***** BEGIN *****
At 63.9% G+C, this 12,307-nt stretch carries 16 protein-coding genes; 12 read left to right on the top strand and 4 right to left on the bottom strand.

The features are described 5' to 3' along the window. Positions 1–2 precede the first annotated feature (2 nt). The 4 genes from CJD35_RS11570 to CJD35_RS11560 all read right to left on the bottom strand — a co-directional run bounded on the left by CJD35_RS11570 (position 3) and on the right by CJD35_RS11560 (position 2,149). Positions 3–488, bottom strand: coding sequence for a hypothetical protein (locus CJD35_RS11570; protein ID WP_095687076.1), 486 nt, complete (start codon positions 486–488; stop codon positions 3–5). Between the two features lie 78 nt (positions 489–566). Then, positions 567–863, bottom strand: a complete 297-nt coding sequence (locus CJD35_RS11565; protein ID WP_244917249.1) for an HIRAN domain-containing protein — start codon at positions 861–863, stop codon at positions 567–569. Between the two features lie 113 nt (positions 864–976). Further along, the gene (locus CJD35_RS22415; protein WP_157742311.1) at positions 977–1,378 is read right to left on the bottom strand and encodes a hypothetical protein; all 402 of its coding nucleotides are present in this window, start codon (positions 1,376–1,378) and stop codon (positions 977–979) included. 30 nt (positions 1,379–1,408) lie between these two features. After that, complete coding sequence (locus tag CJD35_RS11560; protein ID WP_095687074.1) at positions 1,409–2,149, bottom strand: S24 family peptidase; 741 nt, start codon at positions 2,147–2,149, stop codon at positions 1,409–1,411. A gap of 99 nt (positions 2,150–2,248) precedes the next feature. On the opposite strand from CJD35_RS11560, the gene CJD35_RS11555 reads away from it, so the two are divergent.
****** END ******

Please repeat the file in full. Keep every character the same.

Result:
At 63.9% G+C, this 12,307-nt stretch carries 16 protein-coding genes; 12 read left to right on the top strand and 4 right to left on the bottom strand.

The features are described 5' to 3' along the window. Positions 1–2 precede the first annotated feature (2 nt). The 4 genes from CJD35_RS11570 to CJD35_RS11560 all read right to left on the bottom strand — a co-directional run bounded on the left by CJD35_RS11570 (position 3) and on the right by CJD35_RS11560 (position 2,149). Positions 3–488, bottom strand: coding sequence for a hypothetical protein (locus CJD35_RS11570; protein ID WP_095687076.1), 486 nt, complete (start codon positions 486–488; stop codon positions 3–5). Between the two features lie 78 nt (positions 489–566). Then, positions 567–863, bottom strand: a complete 297-nt coding sequence (locus CJD35_RS11565; protein ID WP_244917249.1) for an HIRAN domain-containing protein — start codon at positions 861–863, stop codon at positions 567–569. Between the two features lie 113 nt (positions 864–976). Further along, the gene (locus CJD35_RS22415; protein WP_157742311.1) at positions 977–1,378 is read right to left on the bottom strand and encodes a hypothetical protein; all 402 of its coding nucleotides are present in this window, start codon (positions 1,376–1,378) and stop codon (positions 977–979) included. 30 nt (positions 1,379–1,408) lie between these two features. After that, complete coding sequence (locus tag CJD35_RS11560; protein ID WP_095687074.1) at positions 1,409–2,149, bottom strand: S24 family peptidase; 741 nt, start codon at positions 2,147–2,149, stop codon at positions 1,409–1,411. A gap of 99 nt (positions 2,150–2,248) precedes the next feature. On the opposite strand from CJD35_RS11560, the gene CJD35_RS11555 reads away from it, so the two are divergent.